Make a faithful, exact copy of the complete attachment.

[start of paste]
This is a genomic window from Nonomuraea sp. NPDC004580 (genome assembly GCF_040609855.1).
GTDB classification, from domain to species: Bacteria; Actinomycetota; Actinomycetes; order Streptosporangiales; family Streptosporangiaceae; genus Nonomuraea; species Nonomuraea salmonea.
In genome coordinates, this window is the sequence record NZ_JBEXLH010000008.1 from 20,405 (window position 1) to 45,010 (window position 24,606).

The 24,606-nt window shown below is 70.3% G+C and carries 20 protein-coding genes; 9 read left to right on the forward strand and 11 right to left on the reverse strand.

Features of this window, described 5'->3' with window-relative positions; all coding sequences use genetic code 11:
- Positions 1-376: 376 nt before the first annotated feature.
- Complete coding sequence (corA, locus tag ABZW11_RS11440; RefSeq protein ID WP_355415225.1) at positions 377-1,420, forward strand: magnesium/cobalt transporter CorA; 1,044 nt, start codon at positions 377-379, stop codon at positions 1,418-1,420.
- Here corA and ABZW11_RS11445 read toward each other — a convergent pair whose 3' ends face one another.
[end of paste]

This is a genomic window from Nonomuraea sp. NPDC004580 (genome assembly GCF_040609855.1).
GTDB classification, from domain to species: Bacteria; Actinomycetota; Actinomycetes; order Streptosporangiales; family Streptosporangiaceae; genus Nonomuraea; species Nonomuraea salmonea.
In genome coordinates, this window is the sequence record NZ_JBEXLH010000008.1 from 20,405 (window position 1) to 45,010 (window position 24,606).

The 24,606-nt window shown below is 70.3% G+C and carries 20 protein-coding genes; 9 read left to right on the forward strand and 11 right to left on the reverse strand.

Features of this window, described 5'->3' with window-relative positions; all coding sequences use genetic code 11:
- Positions 1-376: 376 nt before the first annotated feature.
- Complete coding sequence (corA, locus tag ABZW11_RS11440; RefSeq protein ID WP_355415225.1) at positions 377-1,420, forward strand: magnesium/cobalt transporter CorA; 1,044 nt, start codon at positions 377-379, stop codon at positions 1,418-1,420.
- Here corA and ABZW11_RS11445 read toward each other — a convergent pair whose 3' ends face one another.